Members of a legislative interim committee studied medical marijuana legalization Thursday but ultimately couldn’t come to a consensus on how to proceed on the topic.
Even a watered-down proposal to recommend further studying the topic wasn’t approved by enough committee members.
But for the first time, an interim legislative study committee still met to hear testimony and discuss the future of medical marijuana for over four hours Thursday — a momentous moment in a General Assembly that is usually reluctant to make any moves toward medical marijuana legalization.
Proponents of medical marijuana were optimistic after the Indiana House voted this past legislative session to at least study the issue in an interim study committee.
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However, the lack of consensus on even the most basic recommendation illustrates just how far away Indiana is from legalizing the substance, despite public approval. In 2016, nearly three quarters of Hoosiers favored legalizing medical marijuana, according to a WTHR/HPI Indiana Poll.
Jim Lucas: ‘I’m going to make it my mission’
Lawmakers aren’t giving up.
“The genie is out of the bottle,” said Rep. Jim Lucas, a proponent of the legalization of medical marijuana. “This conversation is going to continue moving forward. I‘m going to make it my mission.”
During testimony, Lucas said he tried as much marijuana as he could in Colorado to see if it was dangerous, and it was the “best night sleep I’ve ever had.”
Lucas, a Republican, filed a bill last legislative session to legalize medical marijuana, and plans to file one again this year.
Arguments for and against medical marijuana
Currently 31 other states have legalized medical marijuana.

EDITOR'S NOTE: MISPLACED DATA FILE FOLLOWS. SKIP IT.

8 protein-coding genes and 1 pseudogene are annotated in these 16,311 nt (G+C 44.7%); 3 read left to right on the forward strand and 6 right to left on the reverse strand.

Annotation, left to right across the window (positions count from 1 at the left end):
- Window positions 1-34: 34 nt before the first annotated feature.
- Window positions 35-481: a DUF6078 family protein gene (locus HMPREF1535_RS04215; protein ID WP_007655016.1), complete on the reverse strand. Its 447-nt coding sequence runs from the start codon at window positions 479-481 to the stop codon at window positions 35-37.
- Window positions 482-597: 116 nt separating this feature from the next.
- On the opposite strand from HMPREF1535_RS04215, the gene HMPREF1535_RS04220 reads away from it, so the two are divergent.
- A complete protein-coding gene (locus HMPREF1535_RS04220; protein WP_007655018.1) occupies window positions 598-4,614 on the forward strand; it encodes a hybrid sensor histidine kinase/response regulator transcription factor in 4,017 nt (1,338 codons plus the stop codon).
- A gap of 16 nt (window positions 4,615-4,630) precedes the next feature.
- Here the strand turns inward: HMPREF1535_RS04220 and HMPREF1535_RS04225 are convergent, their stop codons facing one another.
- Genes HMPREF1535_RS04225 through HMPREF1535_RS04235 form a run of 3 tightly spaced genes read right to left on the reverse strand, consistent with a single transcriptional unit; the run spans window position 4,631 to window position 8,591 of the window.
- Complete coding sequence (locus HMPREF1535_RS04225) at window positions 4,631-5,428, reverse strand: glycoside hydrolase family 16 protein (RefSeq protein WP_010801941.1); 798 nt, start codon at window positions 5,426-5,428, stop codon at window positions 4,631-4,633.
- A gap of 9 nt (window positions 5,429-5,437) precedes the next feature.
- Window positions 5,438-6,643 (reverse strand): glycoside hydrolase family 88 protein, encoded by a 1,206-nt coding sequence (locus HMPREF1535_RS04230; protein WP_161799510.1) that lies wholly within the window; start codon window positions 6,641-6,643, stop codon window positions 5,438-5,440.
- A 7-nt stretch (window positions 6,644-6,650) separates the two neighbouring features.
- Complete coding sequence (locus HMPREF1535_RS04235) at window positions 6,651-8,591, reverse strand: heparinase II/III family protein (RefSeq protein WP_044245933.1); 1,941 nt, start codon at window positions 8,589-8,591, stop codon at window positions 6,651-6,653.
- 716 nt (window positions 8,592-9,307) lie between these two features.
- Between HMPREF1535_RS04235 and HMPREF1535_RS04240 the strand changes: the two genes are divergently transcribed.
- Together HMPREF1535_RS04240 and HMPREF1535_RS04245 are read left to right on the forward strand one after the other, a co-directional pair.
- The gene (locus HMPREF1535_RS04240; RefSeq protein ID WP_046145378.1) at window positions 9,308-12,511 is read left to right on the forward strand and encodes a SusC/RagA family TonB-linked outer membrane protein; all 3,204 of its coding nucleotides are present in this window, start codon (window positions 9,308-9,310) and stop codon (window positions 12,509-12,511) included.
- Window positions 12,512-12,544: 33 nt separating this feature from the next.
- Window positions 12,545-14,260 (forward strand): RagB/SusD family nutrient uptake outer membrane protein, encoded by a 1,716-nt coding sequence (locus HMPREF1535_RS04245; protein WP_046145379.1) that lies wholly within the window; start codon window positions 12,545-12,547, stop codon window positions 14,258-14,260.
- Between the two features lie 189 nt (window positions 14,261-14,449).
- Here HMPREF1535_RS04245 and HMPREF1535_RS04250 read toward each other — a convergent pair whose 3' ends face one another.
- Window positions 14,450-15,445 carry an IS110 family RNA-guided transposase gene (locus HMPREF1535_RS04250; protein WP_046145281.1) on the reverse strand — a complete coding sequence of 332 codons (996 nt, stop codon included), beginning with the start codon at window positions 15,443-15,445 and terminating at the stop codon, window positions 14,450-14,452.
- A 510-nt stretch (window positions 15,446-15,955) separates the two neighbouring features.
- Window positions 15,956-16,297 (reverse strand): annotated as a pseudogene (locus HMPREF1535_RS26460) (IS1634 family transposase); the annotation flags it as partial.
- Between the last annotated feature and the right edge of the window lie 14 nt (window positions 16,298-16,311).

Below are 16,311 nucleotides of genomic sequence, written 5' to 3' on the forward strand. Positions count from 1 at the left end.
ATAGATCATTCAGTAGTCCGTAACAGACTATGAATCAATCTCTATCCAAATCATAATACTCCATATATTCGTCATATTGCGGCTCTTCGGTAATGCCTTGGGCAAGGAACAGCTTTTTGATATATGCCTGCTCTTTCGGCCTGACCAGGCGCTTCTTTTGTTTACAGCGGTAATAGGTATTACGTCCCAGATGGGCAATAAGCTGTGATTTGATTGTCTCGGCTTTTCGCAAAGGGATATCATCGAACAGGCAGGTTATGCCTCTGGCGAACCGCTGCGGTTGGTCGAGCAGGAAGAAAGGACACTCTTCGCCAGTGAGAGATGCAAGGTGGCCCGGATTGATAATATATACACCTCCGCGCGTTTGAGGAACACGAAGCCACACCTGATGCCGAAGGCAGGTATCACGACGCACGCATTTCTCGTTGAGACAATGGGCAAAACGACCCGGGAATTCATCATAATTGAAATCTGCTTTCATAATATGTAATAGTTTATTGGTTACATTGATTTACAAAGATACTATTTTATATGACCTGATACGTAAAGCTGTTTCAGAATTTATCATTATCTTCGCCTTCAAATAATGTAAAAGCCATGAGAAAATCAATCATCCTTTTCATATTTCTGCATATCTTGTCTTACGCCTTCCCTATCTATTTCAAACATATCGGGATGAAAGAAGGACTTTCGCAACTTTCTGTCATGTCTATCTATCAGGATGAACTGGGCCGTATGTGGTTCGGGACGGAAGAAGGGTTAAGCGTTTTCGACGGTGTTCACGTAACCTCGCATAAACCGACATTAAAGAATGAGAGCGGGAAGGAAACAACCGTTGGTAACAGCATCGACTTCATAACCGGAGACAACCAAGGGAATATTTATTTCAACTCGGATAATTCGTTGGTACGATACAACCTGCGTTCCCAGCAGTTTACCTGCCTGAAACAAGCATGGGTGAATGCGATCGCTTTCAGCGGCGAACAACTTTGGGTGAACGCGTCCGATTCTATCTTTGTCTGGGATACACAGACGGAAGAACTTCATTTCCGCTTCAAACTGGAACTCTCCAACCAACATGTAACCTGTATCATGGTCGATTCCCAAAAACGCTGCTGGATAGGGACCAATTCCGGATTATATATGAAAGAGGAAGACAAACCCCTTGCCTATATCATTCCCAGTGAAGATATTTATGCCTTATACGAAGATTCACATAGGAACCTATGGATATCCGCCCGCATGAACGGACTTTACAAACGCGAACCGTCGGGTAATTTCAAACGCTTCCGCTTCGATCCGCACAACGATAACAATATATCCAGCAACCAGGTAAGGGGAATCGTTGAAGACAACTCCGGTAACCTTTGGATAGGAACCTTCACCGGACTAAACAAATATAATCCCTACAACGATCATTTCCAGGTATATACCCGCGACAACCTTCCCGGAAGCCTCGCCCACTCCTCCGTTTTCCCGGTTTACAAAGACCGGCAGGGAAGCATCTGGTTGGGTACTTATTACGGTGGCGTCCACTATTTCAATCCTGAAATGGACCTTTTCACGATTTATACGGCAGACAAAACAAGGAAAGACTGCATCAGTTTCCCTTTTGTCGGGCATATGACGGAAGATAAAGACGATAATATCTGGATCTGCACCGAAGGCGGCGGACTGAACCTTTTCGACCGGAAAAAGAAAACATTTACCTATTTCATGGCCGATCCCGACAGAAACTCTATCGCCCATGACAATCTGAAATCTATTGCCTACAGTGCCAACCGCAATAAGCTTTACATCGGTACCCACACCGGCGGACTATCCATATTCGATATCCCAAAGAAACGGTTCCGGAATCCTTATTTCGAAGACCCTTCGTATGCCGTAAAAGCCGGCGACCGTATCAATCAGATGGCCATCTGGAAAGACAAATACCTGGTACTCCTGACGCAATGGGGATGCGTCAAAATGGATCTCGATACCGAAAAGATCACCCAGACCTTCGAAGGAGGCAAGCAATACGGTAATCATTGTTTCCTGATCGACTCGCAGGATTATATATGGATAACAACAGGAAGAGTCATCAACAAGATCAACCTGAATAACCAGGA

Doctors, business advocates, lawmakers, a prosecutor, a representative from the Office of the Attorney General and a medical cannabis company testified Thursday, arguing over whether the benefits of medical marijuana could outweigh the cons.
Proponents argued medical marijuana has certain economic and health benefits, like easing chronic pain, while opponents worried about negative consequences on businesses and potential harmful impacts on the brain.
Some conservative lawmakers were concerned that even suggesting further study of medical marijuana would be a step toward making the substance legal.
“In my short tenure here, all we’re doing is setting up so we can sell pot,” said Sen. Liz Brown, R-Fort Wayne.
Marijuana will continue to come up in legislation
Indiana legalized cannabidiol oil for use by all Hoosiers last legislative session, as long as it contains limited amounts of THC. While most lawmakers defended the move, saying it was in no way reflective of a desire to legalize marijuana, Brown voted against the legislation.
Regardless, lawmakers argue that Thursday’s study committee was a step toward more discussion.
“This is not the last time that we will be studying the issue,” said John Ruckelshaus, R-Indianapolis. “There will be plenty of legislators and representatives bringing forward legislation this year, I guarantee that.”
Call IndyStar reporter Kaitlin Lange at 317-432-9270. Follow her on Twitter: @kaitlin_lange.